Panda on the other hand targets data theft. It uses spam emails and the same rare file-less distribution method (the file-less distribution used in this case means there is no signature for antivirus software to detect the threat, and it can bypass detection) as a separate recent attack. The new ransomware attack is going after cryptocurrency wallets, along with account credentials from other applications such as NordVPN, Telegram, Discord, and Steam.
The attack begins with spam messages that contain a malicious attachment. The attachment uses PowerShell scripts, task automation, and configuration management coding language Microsoft, to download the actual Panda Stealer malware (in encoded form), which is then loaded without files onto the affected system.Read more andmore.
Crypto wallets are now as big of a target for online theft as banking accounts are with more people getting into cryptocurrencies and the values of said cryptocurrencies still increasing, this will only become a greater threat moving forward. It is speculated that a higher bitcoin price attracts more malware, attacks like this are likely to increase.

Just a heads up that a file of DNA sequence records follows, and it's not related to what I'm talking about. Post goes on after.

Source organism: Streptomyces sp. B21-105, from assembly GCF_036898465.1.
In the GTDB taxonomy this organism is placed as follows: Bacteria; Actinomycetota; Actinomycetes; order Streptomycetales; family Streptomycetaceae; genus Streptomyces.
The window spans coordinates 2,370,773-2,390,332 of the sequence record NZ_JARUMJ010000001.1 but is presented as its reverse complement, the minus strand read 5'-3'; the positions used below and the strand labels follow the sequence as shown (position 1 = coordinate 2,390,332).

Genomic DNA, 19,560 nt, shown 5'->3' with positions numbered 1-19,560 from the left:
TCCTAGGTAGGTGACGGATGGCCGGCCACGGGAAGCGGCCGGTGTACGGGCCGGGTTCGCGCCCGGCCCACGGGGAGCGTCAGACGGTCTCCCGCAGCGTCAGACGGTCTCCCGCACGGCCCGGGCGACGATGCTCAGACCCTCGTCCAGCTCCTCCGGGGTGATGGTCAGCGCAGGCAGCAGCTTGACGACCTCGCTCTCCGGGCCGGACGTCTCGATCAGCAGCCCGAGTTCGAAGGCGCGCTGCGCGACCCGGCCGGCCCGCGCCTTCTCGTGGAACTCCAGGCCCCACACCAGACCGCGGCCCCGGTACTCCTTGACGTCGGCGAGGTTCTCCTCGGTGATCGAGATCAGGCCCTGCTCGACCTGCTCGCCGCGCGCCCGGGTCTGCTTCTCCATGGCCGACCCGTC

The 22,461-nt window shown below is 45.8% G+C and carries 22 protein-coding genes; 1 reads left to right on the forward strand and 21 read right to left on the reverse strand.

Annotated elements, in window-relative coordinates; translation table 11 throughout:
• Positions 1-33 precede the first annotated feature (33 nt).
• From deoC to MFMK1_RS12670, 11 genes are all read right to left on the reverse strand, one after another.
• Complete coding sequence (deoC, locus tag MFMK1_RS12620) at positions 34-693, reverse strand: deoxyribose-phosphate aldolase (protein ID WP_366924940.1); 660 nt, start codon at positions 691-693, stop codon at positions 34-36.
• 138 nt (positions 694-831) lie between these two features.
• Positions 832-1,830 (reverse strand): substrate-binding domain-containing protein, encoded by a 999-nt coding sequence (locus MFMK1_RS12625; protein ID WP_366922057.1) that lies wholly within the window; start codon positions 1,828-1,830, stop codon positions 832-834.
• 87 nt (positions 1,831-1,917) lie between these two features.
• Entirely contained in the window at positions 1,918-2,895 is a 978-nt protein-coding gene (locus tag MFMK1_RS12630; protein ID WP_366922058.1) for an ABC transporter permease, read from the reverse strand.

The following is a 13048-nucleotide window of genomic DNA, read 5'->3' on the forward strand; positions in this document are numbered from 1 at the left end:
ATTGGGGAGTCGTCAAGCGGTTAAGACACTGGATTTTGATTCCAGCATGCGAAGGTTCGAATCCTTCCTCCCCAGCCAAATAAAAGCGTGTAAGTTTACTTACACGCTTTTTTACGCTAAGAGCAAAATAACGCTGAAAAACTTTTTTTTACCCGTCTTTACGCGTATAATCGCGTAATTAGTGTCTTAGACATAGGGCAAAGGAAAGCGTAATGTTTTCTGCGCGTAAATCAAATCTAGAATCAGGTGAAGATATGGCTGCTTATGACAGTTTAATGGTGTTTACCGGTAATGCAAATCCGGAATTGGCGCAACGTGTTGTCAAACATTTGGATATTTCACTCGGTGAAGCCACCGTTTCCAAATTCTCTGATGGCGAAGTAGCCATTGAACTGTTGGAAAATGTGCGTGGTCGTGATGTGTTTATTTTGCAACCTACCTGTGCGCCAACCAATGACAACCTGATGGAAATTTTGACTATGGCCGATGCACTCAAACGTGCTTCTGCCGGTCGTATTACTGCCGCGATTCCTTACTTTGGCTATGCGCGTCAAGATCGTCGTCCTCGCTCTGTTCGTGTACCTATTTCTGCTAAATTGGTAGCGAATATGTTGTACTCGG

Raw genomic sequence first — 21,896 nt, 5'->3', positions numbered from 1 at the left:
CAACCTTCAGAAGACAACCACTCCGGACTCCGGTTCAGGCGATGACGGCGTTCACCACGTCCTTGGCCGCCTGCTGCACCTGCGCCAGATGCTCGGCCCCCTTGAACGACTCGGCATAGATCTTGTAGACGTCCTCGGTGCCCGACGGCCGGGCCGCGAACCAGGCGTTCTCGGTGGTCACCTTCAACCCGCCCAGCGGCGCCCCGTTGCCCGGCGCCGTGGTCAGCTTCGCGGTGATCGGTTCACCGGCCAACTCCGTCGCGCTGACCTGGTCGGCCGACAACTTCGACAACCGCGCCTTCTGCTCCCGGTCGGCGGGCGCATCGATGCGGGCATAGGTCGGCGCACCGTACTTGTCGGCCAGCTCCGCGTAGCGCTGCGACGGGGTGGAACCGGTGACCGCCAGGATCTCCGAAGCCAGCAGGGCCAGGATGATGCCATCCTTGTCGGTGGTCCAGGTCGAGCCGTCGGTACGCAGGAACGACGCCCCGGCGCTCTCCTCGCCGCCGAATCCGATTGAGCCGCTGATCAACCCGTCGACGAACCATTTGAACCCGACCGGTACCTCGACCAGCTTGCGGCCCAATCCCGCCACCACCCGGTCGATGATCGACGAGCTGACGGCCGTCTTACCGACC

We will see attackers devote greater and greater resources to coming up with new ways to part people from their private keys. There is more risk here because unlike with a bank robbery or credit card theft, there may not be a central authority that can undo malicious transactions. Once you lose your money and the transaction goes on the blockchain, it’s likely gone forever.
How do you stay safe, unscathed by the woes of loss?
First off guard your keys like as if they were your virginity.
When you’re looking into new apps, avoiding shady websites and forums.
Only install software that is well-known and properly reviewed; look for apps with lengthy reputation histories and sizable install bases.